Airplane Noise Cardiovascular Disease Risk
October 9, 2013

Airport Noise Linked To Higher Cardiovascular Disease And Stroke Risk

Brett Smith for - Your Universe Online

A pair of new studies in the British Medical Journal indicate that individuals who live near a major airport run a higher risk of cardiovascular disease and stroke. In one study, scientists from the Harvard School of Public Health discovered that American zip codes with 10-decibel higher aircraft noise averaged a 3.5-percent higher cardiovascular hospital admission rate for adults aged 65 and older.

In the other study, a team of British scientists looked at the effects of aircraft noise around London’s Heathrow airport and found that risks of hospital admissions and deaths due to stroke, heart and circulatory disease were approximately 10 to 20 percent higher in areas with the highest levels of airplane noise compared with the quietest areas.

Previous studies have found a connection between living in a loud environment and risk of high blood pressure, but not many have looked specifically at the risk of cardiovascular disease.

"These findings suggest a possible link between high levels of aircraft noise and risk of heart disease and stroke,” said Anna Hansell, lead author of the UK study and a researcher at Imperial College London's School of Public Health.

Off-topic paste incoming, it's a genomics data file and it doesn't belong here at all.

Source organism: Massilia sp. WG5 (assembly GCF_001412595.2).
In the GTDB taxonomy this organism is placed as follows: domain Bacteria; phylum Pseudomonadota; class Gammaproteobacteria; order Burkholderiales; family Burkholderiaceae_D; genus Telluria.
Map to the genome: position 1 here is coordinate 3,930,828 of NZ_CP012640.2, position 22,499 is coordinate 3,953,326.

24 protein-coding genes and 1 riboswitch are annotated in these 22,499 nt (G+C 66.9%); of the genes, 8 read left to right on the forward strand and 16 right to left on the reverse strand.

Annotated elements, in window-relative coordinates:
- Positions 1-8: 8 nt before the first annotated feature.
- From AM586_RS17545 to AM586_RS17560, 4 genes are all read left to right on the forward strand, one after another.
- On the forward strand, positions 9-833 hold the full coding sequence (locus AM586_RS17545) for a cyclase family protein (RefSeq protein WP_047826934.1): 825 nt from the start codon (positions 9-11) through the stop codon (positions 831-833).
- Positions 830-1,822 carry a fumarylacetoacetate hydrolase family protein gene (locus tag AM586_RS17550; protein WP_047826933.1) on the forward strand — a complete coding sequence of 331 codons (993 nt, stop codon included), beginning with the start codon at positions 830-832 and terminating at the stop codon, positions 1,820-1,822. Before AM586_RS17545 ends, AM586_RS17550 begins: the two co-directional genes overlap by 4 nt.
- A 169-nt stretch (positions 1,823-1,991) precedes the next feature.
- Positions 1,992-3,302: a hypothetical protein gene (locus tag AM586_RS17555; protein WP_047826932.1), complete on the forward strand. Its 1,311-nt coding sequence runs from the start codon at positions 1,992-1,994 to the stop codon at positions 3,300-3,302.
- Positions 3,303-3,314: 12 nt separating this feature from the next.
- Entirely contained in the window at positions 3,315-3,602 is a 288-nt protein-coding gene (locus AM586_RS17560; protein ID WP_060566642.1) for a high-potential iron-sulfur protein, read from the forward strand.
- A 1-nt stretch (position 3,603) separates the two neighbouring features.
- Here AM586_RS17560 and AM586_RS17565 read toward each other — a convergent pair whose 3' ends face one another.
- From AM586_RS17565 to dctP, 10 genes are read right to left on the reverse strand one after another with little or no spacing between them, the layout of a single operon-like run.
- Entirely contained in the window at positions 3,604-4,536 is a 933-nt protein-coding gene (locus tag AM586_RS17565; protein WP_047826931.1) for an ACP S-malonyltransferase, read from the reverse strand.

“The exact role that noise exposure may play in ill health is not well established. However, it is plausible that it might be contributing, for example by raising blood pressure or by disturbing people's sleep,” she added.

“The relative importance of daytime and night-time noise also needs to be investigated further."

Professor Paul Elliott, the senior author of the UK study, says that a  number of other factors could play a role in the increased risk level found by his team’s study.

"It's worth bearing in mind that there are many other factors that are known to have important influences on an individual's risk of heart disease and stroke, such as diet, smoking, lack of exercise and medical conditions such as raised blood pressure and diabetes,” he said. “However, our study does raise important questions about the potential role of noise on cardiovascular health, which needs further study."

In an editorial published alongside the studies, Stephen Stansfeld, a preventative medicine expert at Queen Mary University, said that the new research provides “preliminary evidence that aircraft noise exposure is not just a cause of annoyance, sleep disturbance, and reduced quality of life but may also increase morbidity and mortality from cardiovascular disease."

Researchers from the Harvard study said measures could be taken to protect people from higher noise levels if they were indeed the cause of greater risk for cardiovascular disease.

"Our study emphasizes that interventions that reduce noise exposures could reduce cardiovascular risks among people living near airports,” said co-author Jonathan Levy, an adjunct professor of environmental health at HSPH. “This can be done through improved aircraft technology and optimized flight paths, by using runways strategically to avoid when possible residential areas when people are sleeping, and by soundproofing of homes and other buildings.”

Stansfeld suggested planners need to consider noise levels “when extending airports in heavily populated areas or planning new airports."